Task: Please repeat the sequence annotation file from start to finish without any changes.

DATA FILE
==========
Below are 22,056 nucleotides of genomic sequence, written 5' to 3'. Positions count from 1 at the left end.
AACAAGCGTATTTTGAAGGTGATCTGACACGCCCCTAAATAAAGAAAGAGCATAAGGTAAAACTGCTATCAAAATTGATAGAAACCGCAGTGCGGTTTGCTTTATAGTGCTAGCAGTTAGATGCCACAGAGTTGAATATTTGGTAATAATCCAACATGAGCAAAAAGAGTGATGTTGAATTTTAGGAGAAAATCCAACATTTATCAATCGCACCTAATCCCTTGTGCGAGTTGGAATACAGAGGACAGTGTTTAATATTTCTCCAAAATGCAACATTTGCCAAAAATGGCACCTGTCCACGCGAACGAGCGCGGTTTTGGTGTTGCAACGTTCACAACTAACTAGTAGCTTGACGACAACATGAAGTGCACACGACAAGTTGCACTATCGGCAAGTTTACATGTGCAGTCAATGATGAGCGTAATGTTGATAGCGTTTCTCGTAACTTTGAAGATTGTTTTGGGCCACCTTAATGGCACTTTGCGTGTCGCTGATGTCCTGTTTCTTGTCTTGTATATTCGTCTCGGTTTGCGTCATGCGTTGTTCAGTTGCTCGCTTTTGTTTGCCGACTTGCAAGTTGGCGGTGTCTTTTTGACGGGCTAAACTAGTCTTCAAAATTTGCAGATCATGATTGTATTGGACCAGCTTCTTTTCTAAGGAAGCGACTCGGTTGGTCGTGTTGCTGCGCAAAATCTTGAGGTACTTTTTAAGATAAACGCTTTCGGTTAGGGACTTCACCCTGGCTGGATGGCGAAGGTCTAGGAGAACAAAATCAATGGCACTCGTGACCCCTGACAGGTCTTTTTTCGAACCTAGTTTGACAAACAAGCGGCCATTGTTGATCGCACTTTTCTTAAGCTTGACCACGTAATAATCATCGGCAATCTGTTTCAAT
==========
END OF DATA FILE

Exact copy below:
Below are 22,056 nucleotides of genomic sequence, written 5' to 3'. Positions count from 1 at the left end.
AACAAGCGTATTTTGAAGGTGATCTGACACGCCCCTAAATAAAGAAAGAGCATAAGGTAAAACTGCTATCAAAATTGATAGAAACCGCAGTGCGGTTTGCTTTATAGTGCTAGCAGTTAGATGCCACAGAGTTGAATATTTGGTAATAATCCAACATGAGCAAAAAGAGTGATGTTGAATTTTAGGAGAAAATCCAACATTTATCAATCGCACCTAATCCCTTGTGCGAGTTGGAATACAGAGGACAGTGTTTAATATTTCTCCAAAATGCAACATTTGCCAAAAATGGCACCTGTCCACGCGAACGAGCGCGGTTTTGGTGTTGCAACGTTCACAACTAACTAGTAGCTTGACGACAACATGAAGTGCACACGACAAGTTGCACTATCGGCAAGTTTACATGTGCAGTCAATGATGAGCGTAATGTTGATAGCGTTTCTCGTAACTTTGAAGATTGTTTTGGGCCACCTTAATGGCACTTTGCGTGTCGCTGATGTCCTGTTTCTTGTCTTGTATATTCGTCTCGGTTTGCGTCATGCGTTGTTCAGTTGCTCGCTTTTGTTTGCCGACTTGCAAGTTGGCGGTGTCTTTTTGACGGGCTAAACTAGTCTTCAAAATTTGCAGATCATGATTGTATTGGACCAGCTTCTTTTCTAAGGAAGCGACTCGGTTGGTCGTGTTGCTGCGCAAAATCTTGAGGTACTTTTTAAGATAAACGCTTTCGGTTAGGGACTTCACCCTGGCTGGATGGCGAAGGTCTAGGAGAACAAAATCAATGGCACTCGTGACCCCTGACAGGTCTTTTTTCGAACCTAGTTTGACAAACAAGCGGCCATTGTTGATCGCACTTTTCTTAAGCTTGACCACGTAATAATCATCGGCAATCTGTTTCAAT